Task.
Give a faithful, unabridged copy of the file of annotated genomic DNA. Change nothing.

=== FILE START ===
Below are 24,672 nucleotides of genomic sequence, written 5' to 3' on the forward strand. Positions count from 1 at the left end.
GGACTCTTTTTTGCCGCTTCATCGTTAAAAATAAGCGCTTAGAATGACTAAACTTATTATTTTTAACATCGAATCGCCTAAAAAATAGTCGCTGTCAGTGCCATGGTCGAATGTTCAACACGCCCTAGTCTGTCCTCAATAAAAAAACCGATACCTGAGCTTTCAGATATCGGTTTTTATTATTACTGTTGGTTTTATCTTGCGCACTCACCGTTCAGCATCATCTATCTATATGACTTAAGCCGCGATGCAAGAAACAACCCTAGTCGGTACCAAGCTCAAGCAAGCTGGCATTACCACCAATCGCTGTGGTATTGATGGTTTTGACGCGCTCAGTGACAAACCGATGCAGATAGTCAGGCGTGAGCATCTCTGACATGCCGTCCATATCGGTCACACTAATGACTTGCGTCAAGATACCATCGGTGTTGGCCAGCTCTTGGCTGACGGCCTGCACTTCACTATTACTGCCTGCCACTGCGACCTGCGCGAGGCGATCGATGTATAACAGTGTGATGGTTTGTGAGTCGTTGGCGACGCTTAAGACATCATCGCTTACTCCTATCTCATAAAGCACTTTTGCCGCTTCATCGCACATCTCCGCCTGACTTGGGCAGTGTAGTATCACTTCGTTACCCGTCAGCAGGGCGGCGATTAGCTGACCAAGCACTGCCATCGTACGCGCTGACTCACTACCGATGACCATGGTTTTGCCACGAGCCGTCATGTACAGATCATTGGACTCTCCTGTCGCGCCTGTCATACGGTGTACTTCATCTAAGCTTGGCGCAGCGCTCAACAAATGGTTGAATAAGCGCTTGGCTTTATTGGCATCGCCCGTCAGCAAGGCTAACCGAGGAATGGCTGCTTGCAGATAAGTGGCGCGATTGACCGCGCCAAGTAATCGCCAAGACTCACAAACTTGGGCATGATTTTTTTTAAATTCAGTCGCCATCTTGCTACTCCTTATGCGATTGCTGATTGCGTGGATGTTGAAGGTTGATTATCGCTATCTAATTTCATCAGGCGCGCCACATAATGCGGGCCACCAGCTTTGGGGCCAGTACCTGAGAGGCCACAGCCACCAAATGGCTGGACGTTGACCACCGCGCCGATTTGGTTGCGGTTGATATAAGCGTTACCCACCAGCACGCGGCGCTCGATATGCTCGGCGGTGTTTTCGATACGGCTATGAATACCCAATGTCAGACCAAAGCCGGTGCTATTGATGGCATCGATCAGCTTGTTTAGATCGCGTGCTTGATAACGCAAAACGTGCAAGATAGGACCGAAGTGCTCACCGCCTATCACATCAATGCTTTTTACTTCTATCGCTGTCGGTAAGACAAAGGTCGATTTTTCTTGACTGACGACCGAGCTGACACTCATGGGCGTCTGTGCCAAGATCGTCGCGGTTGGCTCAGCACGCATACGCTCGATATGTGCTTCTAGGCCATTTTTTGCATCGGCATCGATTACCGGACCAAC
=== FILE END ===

Below are 24,672 nucleotides of genomic sequence, written 5' to 3' on the forward strand. Positions count from 1 at the left end.
GGACTCTTTTTTGCCGCTTCATCGTTAAAAATAAGCGCTTAGAATGACTAAACTTATTATTTTTAACATCGAATCGCCTAAAAAATAGTCGCTGTCAGTGCCATGGTCGAATGTTCAACACGCCCTAGTCTGTCCTCAATAAAAAAACCGATACCTGAGCTTTCAGATATCGGTTTTTATTATTACTGTTGGTTTTATCTTGCGCACTCACCGTTCAGCATCATCTATCTATATGACTTAAGCCGCGATGCAAGAAACAACCCTAGTCGGTACCAAGCTCAAGCAAGCTGGCATTACCACCAATCGCTGTGGTATTGATGGTTTTGACGCGCTCAGTGACAAACCGATGCAGATAGTCAGGCGTGAGCATCTCTGACATGCCGTCCATATCGGTCACACTAATGACTTGCGTCAAGATACCATCGGTGTTGGCCAGCTCTTGGCTGACGGCCTGCACTTCACTATTACTGCCTGCCACTGCGACCTGCGCGAGGCGATCGATGTATAACAGTGTGATGGTTTGTGAGTCGTTGGCGACGCTTAAGACATCATCGCTTACTCCTATCTCATAAAGCACTTTTGCCGCTTCATCGCACATCTCCGCCTGACTTGGGCAGTGTAGTATCACTTCGTTACCCGTCAGCAGGGCGGCGATTAGCTGACCAAGCACTGCCATCGTACGCGCTGACTCACTACCGATGACCATGGTTTTGCCACGAGCCGTCATGTACAGATCATTGGACTCTCCTGTCGCGCCTGTCATACGGTGTACTTCATCTAAGCTTGGCGCAGCGCTCAACAAATGGTTGAATAAGCGCTTGGCTTTATTGGCATCGCCCGTCAGCAAGGCTAACCGAGGAATGGCTGCTTGCAGATAAGTGGCGCGATTGACCGCGCCAAGTAATCGCCAAGACTCACAAACTTGGGCATGATTTTTTTTAAATTCAGTCGCCATCTTGCTACTCCTTATGCGATTGCTGATTGCGTGGATGTTGAAGGTTGATTATCGCTATCTAATTTCATCAGGCGCGCCACATAATGCGGGCCACCAGCTTTGGGGCCAGTACCTGAGAGGCCACAGCCACCAAATGGCTGGACGTTGACCACCGCGCCGATTTGGTTGCGGTTGATATAAGCGTTACCCACCAGCACGCGGCGCTCGATATGCTCGGCGGTGTTTTCGATACGGCTATGAATACCCAATGTCAGACCAAAGCCGGTGCTATTGATGGCATCGATCAGCTTGTTTAGATCGCGTGCTTGATAACGCAAAACGTGCAAGATAGGACCGAAGTGCTCACCGCCTATCACATCAATGCTTTTTACTTCTATCGCTGTCGGTAAGACAAAGGTCGATTTTTCTTGACTGACGACCGAGCTGACACTCATGGGCGTCTGTGCCAAGATCGTCGCGGTTGGCTCAGCACGCATACGCTCGATATGTGCTTCTAGGCCATTTTTTGCATCGGCATCGATTACCGGACCAAC